President Donald Trump went straight to work for rural America Monday at the American Farm Bureau Federation’s 2018 Annual Convention, unveiling a major initiative designed to strengthen an economy that has lagged urban areas in recovery from the Great Recession of 2007-2012. Trump signed two executive orders that fund and streamline the expansion of rural broadband access after addressing the 7,400 farmers and ranchers attending the convention.
In addition to economic development, Trump touched on issues of particular importance to agriculturists such as regulations, labor, and trade. He praised farmers for their enduring values. “We are witnessing a new era of patriotism, prosperity, and pride — and at the forefront of this exciting new chapter is the great American farmer.” Farmers, Trump said, “embody the values of hard work, grit, self-reliance, and sheer determination.”
The first President to address the American Farm Bureau in more than 25 years, Trump spent much of his address decrying the costs of excessive regulation and tallying the rules his administration has moved to eliminate.
“We are also putting an end to the regulatory assault on your way of life. And it was an assault,” he said. Trump singled out the Waters of the United States rule, now being withdrawn following an executive order he signed in the first weeks of his administration. “It sounds so nice, it sounds so innocent, and it was a disaster. People came to me about it and they were crying — men who were tough and strong, women who were tough and strong — because I gave them back their property and I gave them back their farms. We ditched the rule.”
Trump acknowledged controversy over the North American Free Trade Agreement and other trade agreements that account for roughly a quarter of U.S. agriculture revenues. “To level the playing field for all of our farmers and ranchers as well as our manufacturers we are reviewing all of our trade agreements,” he said. “On NAFTA I am working very hard to get a better deal for our farmers and ranchers and manufacturers.”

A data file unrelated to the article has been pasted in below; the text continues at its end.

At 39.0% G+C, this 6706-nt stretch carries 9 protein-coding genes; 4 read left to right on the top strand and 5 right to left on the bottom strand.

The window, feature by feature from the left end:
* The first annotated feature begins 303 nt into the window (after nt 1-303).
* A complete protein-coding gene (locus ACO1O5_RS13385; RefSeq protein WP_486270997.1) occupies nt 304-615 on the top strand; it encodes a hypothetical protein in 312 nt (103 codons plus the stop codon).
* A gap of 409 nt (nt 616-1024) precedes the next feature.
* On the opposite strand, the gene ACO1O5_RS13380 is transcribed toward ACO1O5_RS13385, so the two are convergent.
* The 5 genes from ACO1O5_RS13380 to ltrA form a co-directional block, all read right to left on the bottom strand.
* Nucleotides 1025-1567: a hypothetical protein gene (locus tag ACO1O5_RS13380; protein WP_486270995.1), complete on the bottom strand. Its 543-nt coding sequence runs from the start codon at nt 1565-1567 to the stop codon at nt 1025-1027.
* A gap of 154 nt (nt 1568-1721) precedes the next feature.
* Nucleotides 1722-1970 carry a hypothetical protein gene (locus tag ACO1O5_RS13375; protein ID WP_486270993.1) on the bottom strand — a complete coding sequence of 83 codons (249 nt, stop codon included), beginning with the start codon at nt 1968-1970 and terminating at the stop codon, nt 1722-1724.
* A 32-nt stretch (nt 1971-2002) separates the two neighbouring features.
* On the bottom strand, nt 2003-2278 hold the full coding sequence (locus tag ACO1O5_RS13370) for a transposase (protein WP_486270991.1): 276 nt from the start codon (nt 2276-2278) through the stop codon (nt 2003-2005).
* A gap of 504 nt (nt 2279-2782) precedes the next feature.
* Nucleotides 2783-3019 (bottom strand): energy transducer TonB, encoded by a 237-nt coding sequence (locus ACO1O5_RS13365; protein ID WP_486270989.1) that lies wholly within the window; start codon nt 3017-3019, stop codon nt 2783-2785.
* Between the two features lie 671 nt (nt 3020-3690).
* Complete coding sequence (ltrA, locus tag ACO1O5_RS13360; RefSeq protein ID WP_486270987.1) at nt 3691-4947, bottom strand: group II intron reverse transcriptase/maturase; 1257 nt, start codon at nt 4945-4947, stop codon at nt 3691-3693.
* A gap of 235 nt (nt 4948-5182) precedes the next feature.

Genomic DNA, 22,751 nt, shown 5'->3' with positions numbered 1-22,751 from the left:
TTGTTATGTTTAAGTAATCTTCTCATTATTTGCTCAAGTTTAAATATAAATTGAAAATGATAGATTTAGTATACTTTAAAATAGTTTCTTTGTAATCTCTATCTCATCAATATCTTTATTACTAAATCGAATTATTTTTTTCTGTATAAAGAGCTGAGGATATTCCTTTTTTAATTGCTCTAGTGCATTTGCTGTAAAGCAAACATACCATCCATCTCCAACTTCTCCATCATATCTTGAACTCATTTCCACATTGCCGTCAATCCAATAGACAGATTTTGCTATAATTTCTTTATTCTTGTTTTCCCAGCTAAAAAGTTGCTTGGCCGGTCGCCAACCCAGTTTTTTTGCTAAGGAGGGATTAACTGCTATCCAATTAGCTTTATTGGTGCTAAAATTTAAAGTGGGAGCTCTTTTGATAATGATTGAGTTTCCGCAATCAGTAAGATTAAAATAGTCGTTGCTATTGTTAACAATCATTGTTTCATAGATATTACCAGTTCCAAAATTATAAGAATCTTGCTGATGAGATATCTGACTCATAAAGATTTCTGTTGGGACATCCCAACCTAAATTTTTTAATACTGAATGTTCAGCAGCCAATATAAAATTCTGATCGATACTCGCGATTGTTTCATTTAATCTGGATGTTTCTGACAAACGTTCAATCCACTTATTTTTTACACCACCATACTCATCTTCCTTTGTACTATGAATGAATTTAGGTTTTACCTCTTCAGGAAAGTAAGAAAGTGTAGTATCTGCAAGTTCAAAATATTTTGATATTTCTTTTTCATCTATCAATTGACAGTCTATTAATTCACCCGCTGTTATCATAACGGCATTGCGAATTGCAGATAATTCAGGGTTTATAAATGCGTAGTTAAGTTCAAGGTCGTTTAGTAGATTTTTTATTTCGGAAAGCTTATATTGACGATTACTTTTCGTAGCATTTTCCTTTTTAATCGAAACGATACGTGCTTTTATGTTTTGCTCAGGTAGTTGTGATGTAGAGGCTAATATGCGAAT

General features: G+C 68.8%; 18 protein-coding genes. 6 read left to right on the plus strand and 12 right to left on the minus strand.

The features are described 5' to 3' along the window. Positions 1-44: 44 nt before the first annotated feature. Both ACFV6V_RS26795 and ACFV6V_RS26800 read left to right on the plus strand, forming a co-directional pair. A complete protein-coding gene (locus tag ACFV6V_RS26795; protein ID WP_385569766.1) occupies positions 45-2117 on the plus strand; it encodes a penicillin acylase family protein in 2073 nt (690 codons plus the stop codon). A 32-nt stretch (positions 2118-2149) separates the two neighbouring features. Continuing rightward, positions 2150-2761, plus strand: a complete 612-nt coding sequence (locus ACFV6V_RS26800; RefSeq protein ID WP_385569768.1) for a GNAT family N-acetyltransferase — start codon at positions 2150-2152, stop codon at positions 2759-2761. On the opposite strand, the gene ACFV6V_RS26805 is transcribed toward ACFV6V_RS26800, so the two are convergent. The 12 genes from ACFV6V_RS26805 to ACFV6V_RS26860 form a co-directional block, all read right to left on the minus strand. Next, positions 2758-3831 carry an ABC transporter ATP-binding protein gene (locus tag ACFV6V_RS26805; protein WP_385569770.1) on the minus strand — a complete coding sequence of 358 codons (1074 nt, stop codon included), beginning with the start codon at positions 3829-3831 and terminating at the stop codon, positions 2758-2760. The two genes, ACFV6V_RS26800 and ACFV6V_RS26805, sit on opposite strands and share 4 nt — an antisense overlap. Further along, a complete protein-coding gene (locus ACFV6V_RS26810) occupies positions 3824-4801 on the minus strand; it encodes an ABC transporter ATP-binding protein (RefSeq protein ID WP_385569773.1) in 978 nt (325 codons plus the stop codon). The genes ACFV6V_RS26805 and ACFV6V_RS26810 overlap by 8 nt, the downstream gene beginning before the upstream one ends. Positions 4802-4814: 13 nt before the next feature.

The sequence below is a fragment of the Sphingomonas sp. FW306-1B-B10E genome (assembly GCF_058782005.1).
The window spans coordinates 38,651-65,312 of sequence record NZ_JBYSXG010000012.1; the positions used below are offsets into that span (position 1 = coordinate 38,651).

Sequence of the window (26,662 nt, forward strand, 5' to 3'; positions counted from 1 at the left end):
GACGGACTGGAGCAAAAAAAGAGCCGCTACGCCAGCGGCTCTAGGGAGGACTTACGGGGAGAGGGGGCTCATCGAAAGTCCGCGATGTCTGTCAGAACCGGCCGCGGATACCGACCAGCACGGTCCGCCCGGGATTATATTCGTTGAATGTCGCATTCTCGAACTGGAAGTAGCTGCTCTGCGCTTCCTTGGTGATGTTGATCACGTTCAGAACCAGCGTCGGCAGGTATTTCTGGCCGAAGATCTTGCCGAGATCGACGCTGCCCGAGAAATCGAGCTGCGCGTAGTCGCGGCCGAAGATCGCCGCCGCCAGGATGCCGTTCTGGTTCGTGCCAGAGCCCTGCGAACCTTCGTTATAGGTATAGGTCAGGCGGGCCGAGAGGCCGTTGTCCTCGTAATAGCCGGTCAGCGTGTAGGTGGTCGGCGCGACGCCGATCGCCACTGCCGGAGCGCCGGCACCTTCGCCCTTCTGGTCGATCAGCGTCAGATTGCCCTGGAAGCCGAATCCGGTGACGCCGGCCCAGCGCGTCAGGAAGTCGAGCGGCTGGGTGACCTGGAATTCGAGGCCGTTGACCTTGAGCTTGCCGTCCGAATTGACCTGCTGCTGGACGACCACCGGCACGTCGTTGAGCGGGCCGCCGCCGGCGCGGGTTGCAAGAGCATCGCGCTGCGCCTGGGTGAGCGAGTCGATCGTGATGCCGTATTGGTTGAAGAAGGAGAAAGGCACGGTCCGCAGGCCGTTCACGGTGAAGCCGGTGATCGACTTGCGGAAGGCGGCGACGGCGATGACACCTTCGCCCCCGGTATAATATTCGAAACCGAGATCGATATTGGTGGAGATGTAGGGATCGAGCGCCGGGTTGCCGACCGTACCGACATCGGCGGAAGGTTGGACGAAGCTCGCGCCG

Trump promised the farm bill would continue to provide a safety net for farmers who are now entering their fifth year of declining incomes. “I look forward to working with Congress to pass the farm bill on time so that it delivers for all of you, and I support a bill that includes crop insurance,” he said.
AFBF President Zippy Duvall said Trump’s visit marked a watershed in D.C. politics.
“Farmers and ranchers have too long faced burdensome regulations,” Duvall said. “This president understands the toll government overreach has taken on ordinary business and is moving swiftly to clear the way for prosperity. We are moving into yet another year of economic difficulty. Relief could not have come at a better time.”
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